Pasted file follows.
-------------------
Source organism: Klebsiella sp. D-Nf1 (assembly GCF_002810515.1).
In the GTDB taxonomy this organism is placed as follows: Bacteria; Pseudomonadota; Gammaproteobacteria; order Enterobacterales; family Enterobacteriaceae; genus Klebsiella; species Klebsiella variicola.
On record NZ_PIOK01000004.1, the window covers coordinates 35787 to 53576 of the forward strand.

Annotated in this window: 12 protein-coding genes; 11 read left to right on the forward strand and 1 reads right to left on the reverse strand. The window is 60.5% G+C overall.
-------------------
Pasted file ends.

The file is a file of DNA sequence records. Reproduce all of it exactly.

Source organism: Klebsiella sp. D-Nf1 (assembly GCF_002810515.1).
In the GTDB taxonomy this organism is placed as follows: Bacteria; Pseudomonadota; Gammaproteobacteria; order Enterobacterales; family Enterobacteriaceae; genus Klebsiella; species Klebsiella variicola.
On record NZ_PIOK01000004.1, the window covers coordinates 35787 to 53576 of the forward strand.

Annotated in this window: 12 protein-coding genes; 11 read left to right on the forward strand and 1 reads right to left on the reverse strand. The window is 60.5% G+C overall.